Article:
And what is the slave's prayer? . . . Jesus, set me free.

We starve ourselves so often. We say, I don't need people. And we starve. We say, I can't be forgiven. And we starve. We say, I'm doing just fine. And we starve. Sometimes our resolve is so strong we don't even notice the hunger pangs. We are stubborn and possessive of our sin, finding a sick comfort in taking account of our mistakes and insisting that gauntness is what we want, or at least, what we deserve. Our perspective distorts reality so that we don't recognize the truth when we see it.

And then He intervenes. For we cannot live by bread alone, but by every word from the mouth of God.

Tonight, Jeremiah 1.

Thank you for praying for me.

We are hungry, we are hungry for more of You.

Saturday, July 24, 2010

It was all left left right left right

Today, Sarah said,

"It bothers me that you don't always follow the driving rules. But I think that's because I'm a J. Because you're a safe driver. I never feel nervous driving with you."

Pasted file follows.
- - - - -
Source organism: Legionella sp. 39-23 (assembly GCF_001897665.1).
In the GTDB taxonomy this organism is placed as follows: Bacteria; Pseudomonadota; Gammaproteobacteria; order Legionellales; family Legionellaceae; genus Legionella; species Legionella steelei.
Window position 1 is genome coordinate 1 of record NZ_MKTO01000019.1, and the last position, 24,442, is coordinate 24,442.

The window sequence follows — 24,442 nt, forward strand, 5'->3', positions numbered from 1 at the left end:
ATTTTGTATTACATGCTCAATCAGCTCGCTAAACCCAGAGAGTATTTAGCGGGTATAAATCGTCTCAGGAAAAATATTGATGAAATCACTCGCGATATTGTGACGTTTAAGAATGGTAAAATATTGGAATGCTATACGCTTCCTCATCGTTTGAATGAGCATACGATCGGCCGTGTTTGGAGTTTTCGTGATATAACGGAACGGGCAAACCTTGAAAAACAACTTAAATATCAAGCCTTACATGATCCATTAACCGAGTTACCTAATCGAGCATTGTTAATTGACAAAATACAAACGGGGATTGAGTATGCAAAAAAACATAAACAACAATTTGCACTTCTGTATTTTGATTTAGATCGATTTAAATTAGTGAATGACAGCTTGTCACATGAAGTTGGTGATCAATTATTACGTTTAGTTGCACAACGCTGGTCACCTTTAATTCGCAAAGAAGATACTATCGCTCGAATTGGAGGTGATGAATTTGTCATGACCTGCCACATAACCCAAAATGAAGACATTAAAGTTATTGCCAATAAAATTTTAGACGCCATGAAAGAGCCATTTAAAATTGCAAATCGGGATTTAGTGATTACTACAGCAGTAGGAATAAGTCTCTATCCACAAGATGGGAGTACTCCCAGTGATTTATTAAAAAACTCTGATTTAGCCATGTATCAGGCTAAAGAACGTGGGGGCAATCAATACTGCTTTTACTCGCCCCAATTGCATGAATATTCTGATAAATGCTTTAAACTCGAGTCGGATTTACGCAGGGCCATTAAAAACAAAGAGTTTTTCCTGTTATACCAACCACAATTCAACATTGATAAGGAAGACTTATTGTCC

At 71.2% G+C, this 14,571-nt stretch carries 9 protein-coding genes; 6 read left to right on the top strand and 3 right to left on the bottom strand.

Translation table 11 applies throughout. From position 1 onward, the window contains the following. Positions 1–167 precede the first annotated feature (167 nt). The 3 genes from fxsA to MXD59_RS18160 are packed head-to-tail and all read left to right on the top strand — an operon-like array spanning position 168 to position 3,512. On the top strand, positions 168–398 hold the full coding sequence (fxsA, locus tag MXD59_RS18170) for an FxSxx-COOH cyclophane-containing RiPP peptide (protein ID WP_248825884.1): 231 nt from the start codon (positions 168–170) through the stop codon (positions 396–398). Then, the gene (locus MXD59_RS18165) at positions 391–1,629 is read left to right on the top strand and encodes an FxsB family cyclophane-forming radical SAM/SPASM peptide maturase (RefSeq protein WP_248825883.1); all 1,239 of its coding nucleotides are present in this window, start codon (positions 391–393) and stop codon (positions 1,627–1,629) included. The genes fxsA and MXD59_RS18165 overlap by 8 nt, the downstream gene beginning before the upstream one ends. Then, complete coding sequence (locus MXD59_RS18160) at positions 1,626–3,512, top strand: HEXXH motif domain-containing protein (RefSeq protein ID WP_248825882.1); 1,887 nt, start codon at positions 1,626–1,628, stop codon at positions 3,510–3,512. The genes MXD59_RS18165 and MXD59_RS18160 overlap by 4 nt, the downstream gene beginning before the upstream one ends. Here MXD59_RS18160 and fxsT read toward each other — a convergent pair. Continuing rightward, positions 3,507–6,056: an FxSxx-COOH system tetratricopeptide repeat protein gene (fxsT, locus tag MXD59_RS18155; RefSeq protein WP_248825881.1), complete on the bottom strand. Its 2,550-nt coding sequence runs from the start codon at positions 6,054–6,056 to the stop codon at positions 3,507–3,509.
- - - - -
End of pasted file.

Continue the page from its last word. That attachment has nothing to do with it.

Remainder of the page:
This is partly only a comparative compliment, because our mom drives kind of, crazy. I'm not trying to slander her, it's just a fact. Sometimes she gets a little aggressive. I've picked up her bad habit of crabbing at the car in front of me. She's a safe driver, but sometimes I feel like I am in a movie car chase when she's behind the wheel. It's exciting. And somewhat frightening.

It meant a lot when Sarah said that, because she doesn't give idle compliments.

Though I'm not sure her trust is justified, because I must say I meet the stereotype of women drivers. I don't react well in high stress situations, unless I accidentally cut someone off or pull out in front of them, in which case I feel mildly guilty and am mostly oblivious. I hate that I perpetrate the stereotype, but I can't help it.